Sir Norman said the admission by Mr Yeo that he fathered a child outside marriage did not affect his position as a minister who has been tipped to join the Cabinet.
He said: 'I do not believe it is part of our role, and I don't think it is part of the media's role, either, to go into the private lives of individuals, unless it has a dramatic effect on the role the minister is carrying out.'
There have been calls for the minister's sacking from Tory and Labour MPs, but Downing Street has made it clear that John Major, the Prime Minister, is prepared to support Mr Yeo over his affair with Julia Stent.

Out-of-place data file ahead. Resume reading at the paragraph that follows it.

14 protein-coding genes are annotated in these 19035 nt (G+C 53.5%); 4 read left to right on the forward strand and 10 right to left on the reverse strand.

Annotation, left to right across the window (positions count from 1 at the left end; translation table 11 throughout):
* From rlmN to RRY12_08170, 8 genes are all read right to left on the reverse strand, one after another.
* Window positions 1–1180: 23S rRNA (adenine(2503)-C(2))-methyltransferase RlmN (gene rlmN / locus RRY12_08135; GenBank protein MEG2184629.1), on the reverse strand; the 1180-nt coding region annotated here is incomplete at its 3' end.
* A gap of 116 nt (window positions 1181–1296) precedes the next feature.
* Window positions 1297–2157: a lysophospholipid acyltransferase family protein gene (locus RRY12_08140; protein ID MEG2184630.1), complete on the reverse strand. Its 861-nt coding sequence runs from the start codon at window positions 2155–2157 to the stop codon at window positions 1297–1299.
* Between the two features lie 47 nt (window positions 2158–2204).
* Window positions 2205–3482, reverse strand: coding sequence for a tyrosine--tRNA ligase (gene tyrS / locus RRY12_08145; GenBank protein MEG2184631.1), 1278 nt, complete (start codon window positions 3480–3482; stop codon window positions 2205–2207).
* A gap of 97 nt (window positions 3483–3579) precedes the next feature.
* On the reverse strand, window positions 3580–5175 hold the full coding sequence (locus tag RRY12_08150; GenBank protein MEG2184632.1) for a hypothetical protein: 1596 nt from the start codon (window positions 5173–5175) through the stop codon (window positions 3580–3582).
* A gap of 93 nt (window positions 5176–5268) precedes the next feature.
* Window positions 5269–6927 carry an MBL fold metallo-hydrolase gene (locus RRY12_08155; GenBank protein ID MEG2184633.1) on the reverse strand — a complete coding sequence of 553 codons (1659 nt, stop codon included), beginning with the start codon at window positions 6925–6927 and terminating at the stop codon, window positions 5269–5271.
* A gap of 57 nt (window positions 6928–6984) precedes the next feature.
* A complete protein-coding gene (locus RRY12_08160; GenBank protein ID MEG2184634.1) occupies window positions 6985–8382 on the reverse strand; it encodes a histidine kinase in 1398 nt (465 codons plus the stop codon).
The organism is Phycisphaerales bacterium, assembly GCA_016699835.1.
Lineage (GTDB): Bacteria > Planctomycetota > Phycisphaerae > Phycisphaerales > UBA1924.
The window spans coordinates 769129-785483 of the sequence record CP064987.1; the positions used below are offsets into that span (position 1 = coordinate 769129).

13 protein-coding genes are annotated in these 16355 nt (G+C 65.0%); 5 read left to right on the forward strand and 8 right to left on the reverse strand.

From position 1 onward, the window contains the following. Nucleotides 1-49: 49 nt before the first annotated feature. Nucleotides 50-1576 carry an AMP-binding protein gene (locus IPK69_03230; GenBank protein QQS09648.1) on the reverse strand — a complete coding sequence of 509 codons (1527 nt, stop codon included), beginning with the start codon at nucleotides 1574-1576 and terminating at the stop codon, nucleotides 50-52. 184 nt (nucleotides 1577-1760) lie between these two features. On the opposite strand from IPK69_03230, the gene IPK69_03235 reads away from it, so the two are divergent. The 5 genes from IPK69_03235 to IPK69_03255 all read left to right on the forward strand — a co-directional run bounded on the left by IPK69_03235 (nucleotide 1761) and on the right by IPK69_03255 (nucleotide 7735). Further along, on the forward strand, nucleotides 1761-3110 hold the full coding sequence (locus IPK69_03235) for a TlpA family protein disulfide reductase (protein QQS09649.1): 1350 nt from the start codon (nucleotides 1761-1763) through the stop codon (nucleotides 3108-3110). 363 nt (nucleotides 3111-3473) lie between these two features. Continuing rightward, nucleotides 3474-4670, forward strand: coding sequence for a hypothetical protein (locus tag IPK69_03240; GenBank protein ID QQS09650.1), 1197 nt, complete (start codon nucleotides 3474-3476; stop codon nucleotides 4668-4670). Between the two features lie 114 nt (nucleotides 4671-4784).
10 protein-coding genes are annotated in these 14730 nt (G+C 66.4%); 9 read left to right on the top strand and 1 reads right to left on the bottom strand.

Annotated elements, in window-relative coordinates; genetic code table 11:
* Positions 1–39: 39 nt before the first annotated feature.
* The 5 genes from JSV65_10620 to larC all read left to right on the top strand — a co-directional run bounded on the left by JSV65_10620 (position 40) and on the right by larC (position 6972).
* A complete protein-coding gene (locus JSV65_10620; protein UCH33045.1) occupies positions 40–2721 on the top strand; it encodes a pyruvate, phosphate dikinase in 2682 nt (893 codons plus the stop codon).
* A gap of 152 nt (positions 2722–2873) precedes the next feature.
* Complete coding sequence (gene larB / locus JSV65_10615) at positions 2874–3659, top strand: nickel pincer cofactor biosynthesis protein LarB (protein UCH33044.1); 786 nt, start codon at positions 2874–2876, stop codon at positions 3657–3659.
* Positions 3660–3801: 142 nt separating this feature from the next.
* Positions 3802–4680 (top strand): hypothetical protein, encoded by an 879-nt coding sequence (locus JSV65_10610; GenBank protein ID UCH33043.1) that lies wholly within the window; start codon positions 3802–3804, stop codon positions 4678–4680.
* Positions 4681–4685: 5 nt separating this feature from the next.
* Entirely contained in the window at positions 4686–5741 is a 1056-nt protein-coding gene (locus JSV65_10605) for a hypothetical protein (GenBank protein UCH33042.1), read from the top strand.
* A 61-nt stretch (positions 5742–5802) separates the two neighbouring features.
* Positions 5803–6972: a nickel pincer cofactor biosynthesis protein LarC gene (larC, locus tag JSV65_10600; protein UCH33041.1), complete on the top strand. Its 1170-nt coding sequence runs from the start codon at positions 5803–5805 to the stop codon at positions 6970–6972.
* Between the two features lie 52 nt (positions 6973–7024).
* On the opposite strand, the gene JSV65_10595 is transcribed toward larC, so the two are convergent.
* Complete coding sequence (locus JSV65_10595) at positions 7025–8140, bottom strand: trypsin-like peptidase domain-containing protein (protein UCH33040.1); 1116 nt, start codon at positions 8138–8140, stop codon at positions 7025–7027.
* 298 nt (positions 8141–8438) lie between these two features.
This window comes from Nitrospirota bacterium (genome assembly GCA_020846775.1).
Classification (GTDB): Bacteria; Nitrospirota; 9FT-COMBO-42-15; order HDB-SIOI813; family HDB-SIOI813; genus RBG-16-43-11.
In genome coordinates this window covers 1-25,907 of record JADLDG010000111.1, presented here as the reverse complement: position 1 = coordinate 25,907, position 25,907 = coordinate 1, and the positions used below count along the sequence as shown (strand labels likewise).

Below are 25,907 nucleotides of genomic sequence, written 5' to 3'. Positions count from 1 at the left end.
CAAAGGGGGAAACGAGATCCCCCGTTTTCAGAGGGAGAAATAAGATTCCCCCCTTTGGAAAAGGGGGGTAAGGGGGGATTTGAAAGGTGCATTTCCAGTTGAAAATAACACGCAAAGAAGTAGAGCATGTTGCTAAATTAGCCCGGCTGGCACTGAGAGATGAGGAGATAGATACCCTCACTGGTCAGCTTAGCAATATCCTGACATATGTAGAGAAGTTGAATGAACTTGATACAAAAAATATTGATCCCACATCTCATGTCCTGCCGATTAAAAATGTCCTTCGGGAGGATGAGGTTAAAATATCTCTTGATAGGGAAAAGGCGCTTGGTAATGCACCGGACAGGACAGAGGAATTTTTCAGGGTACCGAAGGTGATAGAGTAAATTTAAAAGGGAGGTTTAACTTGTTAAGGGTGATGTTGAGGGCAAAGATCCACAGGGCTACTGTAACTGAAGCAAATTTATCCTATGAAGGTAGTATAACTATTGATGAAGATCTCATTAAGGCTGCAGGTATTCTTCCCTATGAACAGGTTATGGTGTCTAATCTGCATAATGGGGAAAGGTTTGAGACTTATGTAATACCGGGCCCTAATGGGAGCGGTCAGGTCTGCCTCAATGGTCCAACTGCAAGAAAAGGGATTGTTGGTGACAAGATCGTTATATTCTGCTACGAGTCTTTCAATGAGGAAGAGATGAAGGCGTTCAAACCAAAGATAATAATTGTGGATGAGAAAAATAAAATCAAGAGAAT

Ms Stent, 34, a Conservative councillor in Hackney, east London, gave birth to a daughter in July.
Mr Yeo's admission comes in the wake of reports that Steve Norris, the minister responsible for transport in London, was engaged in a series of affairs. The latest defence of Mr Yeo indicates that, unless a major scandal erupts, it is unlikely that a minister will be expected to resign in such circumstances.
Mr Yeo once told his local branch of Relate, the national marriage guidance organisation, that it was in everyone's interest to reduce the number of broken families and single parents.
But Sir Norman denied in a BBC radio interview yesterday that revelations about extramarital relationships damaged the Tory party.
'What government is about, what the Conservative Party is about, is developing public policy, which has an impact on the public generally.
'It would be a great mistake if we went down the course of trying to pillory people for their own private lives,' he said.